In the early 1970’s, I
experienced many thoughts that would race through my head,
sometimes at inconvenient times.
Most of them were in the form of fragmented notions,
incomplete visions, questions and fleeting ideas that would
literally enter my “central processor”, perhaps having some
analysis started, and then they would just disappear . . .
most of the time never to return.
Much was forgotten and this frustrated and disappointed me. However, I felt that the concepts that I could remember were
interesting and could be of value in trying to discover the truth
about life and existence, and of course about me.
I had a very extensive exposure
to conventional protestant religions training.
As a boy growing up in the city of Oakland, California, and
later in near by Lafayette, I went to Sunday school, and then to
the church service every Sunday.
I sang in the junior choir, participated in youth
activities, performed in church sponsored plays, and provided
music on occasion since I was an excellent trombone player. My parents also sang in the choir. Mom played the piano for special events and Dad had a great
baritone voice and was soloist for special music. I guess my musical sense, while it was already genetically
within, was nurtured by my parents . . . . And it developed as I
was growing up.
The dogma of the church never
really got through to me, even though I was exposed to all of the
rituals that one does as a young member of a church.
The sermons were usually boring, the Sunday school stuff
was usually very “plain vanilla” and benign, and my mind would
drift quite a bit. We
didn’t have “Hail Marys", but we had a lot of ritualistic
responsive reading and it seemed very repetitive and mechanical to
say the least. Singing
hymns was okay, but the words were basically a drag.
I soon found that whatever spiritual benefit I got from the
whole thing was from the music.
Being basically a “long hair” musician, I really
enjoyed Bach, Beethoven, Brahms, and the religious musical
compositions of the other great composers.
In later years, I continued with
my music, but then I made a career choice.
It was going to be either music,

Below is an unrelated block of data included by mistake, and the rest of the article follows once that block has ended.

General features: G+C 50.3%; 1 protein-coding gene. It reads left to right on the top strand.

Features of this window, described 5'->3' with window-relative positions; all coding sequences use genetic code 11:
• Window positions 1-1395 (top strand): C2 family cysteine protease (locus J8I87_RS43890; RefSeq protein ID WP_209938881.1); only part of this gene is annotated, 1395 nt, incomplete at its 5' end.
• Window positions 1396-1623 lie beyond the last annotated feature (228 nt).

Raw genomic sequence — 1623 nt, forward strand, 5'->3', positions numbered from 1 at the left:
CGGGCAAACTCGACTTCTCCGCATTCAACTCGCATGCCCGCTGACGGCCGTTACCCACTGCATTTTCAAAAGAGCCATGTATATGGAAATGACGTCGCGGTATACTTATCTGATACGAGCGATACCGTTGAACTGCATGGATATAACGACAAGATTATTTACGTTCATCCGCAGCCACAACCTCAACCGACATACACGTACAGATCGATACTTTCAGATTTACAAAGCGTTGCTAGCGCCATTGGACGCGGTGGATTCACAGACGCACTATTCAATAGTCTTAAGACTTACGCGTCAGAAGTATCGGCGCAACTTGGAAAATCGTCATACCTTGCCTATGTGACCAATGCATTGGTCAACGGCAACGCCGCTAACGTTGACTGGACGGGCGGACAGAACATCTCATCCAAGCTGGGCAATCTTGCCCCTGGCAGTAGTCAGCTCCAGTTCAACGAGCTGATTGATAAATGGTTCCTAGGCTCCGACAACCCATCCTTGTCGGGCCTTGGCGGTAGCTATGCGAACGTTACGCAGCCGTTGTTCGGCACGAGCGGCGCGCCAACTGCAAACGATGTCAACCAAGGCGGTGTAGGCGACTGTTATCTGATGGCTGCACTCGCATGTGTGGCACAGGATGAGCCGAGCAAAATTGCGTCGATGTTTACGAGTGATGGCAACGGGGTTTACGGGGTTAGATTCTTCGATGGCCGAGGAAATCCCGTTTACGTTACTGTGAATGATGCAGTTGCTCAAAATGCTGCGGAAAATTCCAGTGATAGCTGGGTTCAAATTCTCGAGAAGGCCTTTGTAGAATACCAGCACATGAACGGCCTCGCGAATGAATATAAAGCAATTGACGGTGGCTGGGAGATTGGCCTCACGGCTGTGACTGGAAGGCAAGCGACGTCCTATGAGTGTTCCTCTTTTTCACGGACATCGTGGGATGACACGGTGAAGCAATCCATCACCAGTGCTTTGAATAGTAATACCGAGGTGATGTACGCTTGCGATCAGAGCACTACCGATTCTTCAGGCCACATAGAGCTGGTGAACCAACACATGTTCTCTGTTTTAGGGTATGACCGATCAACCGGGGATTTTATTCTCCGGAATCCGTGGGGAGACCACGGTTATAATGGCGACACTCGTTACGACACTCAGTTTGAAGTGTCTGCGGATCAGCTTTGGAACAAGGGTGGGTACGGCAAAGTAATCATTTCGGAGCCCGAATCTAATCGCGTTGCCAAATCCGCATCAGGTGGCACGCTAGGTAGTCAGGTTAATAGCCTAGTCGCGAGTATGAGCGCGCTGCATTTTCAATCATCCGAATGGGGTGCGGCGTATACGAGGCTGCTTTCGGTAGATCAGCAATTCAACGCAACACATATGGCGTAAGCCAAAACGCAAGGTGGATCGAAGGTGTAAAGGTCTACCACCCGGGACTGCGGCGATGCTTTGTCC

or chemistry. Well, the
thought of making enough money to live on won,
and so I went to the University of California at Berkeley
and got a B. S. degree from the College of Chemistry in Chemical
curriculum was very technical, and I might say difficult, but this
was fine with me because I was so inclined.
Literature, the Arts, History, and the less quantitative
subjects were harder for me than the math, physics and chemistry
required for my area. This
whole sequence of events influenced me to develop logical
processes in my thinking.
This was, of course, much different than the approaches
that students must take if embarking on a career in philosophy,
law, Classic literature, or psychology, etc.
Although, I did take on course on the works of Plato . . .
and of course, Socrates was quite logical and I liked him very
much! The result was
that I didn’t have to do much high volume reading, only very
slow analytical digestion of technical papers, complicated
descriptions and mathematical notation with defined nomenclature. So, throughout my college, and working career, I was not, as
one would say, well read.
But, I still had these metaphysical thoughts nevertheless!
1976, I decided to do something about the dilemma.
I believed that if I could capture a “ fleeting idea”
as it was passing through my head by recording it with pen and
paper, I could preserve the concepts for further processing.
Even if what I wrote down was stupid, incorrect, heresy, or
whatever, I could
capture it and then think about it later.
I could even upgrade previous erroneous entries so that I
could ultimately get my own thinking straightened out.
One ground rule was that all entries would remain and not
be crossed out. So,
this was to be sort-of an experiment to see just what conceptual
information I had from
within, devoid of any outside influences.
I purposely did not research any of the great thinkers and
writers because I wanted simply to see what was inside of me.
Realistically, my writing it is not great pros,
and I cannot even claim that it is accurate.
The following text simply records what I thought about
various things, and my conclusions based only on what
I knew (as opposed to what
I did not know) from first hand perception and subsequent
conception. I tried
not to invent truths, or take what anyone said or wrote down
(including scriptures) as the truth.
As you read through the following, know that it has not
been modified, except for spelling and some grammatical upgrades,
in any way. Take it
for what it is and draw your own conclusions.